Nationally, there is an expectation that residents and fellows participate in quality improvement (QI), preferably interprofessionally. Hospitals and educators invest time and resources in projects, but little is known about success rates or what fosters success.
To understand what proportion of trainee QI projects were successful and whether there were predictors of success.
We examined resident and fellow QI projects in an integrated healthcare system that supports diverse training programs in multiple hospitals over 2 years. All projects were reviewed to determine whether they represented actual QI. Projects determined as QI were considered completed or successful based on QI project sponsor self-report. Multiple characteristics were compared between successful and unsuccessful projects.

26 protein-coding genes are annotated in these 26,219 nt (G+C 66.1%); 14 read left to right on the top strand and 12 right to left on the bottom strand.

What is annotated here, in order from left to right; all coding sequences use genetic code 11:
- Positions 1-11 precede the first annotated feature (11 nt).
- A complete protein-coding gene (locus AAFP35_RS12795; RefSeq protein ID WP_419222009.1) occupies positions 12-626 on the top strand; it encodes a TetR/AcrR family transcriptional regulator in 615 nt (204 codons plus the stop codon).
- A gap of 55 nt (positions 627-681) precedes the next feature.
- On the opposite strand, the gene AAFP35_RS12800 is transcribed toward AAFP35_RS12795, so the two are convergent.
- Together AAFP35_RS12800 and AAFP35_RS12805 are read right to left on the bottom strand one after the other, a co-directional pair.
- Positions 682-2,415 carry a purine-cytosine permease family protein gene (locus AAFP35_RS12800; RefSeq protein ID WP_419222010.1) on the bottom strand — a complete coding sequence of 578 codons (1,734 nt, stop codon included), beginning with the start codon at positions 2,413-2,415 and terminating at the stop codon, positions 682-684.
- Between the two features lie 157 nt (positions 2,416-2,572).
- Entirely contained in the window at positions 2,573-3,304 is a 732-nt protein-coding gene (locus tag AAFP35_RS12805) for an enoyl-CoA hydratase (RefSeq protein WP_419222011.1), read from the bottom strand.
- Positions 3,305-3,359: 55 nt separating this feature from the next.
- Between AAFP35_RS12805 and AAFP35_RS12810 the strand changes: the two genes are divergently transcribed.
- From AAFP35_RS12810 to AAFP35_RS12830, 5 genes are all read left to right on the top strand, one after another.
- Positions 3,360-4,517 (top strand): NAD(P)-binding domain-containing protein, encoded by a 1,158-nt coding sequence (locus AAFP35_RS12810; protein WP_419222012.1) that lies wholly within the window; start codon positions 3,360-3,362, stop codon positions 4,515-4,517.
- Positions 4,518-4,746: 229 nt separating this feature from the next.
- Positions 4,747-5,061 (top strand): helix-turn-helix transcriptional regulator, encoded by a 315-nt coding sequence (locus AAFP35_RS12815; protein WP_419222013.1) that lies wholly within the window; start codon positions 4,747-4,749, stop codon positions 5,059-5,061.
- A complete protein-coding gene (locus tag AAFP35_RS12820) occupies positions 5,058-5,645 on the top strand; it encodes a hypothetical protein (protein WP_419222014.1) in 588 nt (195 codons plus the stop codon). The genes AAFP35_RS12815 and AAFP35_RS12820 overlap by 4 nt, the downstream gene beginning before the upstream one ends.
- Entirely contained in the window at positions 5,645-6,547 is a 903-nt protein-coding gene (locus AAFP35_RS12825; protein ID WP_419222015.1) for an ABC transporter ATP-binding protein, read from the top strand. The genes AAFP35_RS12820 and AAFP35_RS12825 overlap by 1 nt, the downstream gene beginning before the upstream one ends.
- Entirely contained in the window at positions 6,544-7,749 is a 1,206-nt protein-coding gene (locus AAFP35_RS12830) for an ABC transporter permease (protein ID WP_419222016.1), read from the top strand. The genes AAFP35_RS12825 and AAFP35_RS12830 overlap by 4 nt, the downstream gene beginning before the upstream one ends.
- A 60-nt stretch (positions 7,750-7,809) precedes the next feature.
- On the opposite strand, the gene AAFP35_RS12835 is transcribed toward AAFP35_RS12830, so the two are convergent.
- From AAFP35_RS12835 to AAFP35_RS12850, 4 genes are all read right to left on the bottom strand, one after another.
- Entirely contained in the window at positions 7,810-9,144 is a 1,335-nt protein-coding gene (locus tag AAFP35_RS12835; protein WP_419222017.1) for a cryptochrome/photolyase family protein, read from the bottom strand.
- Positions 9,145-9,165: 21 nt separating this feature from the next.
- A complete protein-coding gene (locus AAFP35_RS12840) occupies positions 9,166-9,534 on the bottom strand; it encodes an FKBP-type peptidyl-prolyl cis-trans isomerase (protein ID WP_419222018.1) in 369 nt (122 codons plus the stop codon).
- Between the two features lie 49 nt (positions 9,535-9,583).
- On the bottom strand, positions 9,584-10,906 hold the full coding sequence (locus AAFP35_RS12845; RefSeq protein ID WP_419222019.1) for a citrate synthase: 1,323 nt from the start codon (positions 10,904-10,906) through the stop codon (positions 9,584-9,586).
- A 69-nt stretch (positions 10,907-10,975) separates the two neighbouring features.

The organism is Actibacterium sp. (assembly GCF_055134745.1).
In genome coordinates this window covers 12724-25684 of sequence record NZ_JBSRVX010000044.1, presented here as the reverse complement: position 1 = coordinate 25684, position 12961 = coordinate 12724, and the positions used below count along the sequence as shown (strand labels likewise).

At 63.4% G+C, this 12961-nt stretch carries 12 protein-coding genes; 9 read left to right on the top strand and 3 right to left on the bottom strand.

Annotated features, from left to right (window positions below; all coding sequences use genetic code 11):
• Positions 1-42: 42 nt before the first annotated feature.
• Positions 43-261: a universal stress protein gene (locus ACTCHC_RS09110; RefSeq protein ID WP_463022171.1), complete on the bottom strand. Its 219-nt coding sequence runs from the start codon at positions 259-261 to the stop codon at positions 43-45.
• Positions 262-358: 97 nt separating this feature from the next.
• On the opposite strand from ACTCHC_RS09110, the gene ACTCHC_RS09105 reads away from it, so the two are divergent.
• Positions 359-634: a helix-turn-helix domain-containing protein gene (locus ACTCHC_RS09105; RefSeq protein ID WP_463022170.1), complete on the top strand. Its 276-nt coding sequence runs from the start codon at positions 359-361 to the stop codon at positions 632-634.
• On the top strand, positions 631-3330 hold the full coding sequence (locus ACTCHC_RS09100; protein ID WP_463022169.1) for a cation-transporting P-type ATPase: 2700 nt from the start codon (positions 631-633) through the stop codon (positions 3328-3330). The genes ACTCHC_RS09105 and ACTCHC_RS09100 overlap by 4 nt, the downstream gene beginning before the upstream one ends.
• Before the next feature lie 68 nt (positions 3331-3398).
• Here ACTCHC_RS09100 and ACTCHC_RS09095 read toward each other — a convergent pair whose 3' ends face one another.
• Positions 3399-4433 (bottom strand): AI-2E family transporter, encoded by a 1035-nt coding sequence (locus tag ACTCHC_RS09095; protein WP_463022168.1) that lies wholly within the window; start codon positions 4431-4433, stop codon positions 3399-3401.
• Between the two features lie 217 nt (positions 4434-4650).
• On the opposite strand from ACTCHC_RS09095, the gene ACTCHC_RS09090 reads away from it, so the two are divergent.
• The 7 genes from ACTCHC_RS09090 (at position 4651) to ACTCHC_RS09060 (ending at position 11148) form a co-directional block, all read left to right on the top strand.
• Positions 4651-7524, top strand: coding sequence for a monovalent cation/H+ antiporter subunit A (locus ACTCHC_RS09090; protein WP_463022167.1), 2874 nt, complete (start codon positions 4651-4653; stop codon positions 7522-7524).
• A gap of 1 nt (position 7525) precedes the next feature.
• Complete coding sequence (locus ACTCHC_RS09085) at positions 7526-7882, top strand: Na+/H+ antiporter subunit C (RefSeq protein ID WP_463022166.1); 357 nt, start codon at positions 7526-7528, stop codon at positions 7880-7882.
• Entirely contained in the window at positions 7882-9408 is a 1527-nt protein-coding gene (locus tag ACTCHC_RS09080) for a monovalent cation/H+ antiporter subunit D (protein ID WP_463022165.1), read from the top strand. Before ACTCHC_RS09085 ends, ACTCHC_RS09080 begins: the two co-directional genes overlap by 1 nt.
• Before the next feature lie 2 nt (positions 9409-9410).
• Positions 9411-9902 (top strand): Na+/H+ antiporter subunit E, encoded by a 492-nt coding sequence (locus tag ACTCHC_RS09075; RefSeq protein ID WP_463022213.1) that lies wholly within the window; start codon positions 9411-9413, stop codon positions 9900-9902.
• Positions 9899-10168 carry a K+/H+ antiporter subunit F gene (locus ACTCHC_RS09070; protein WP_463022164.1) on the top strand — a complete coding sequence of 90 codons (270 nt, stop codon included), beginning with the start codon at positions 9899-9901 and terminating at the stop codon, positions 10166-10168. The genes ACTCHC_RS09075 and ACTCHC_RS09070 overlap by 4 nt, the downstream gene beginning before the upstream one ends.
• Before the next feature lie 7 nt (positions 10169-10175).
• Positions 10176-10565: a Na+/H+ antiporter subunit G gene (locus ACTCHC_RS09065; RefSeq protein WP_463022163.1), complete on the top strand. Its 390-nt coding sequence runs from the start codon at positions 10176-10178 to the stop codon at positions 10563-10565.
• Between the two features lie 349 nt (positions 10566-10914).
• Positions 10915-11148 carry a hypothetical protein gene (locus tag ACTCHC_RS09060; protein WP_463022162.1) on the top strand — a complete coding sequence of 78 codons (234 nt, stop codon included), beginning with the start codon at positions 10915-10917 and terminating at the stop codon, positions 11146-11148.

Trainees submitted 258 proposals, of which 106 (41.1%) represented actual QI. Non-QI projects predominantly represented needs assessments or retrospective data analyses. Seventy-six percent (81/106) of study sponsors completed surveys about their projects. Less than 25% of projects (59/258) represented actual QI and were successful. Project category was predictive of success, specifically those aimed at preventive care or education.
Less than a quarter of trainee QI projects represent successful QI.
Hospitals and training programs should identify interventions to improve trainee QI experience.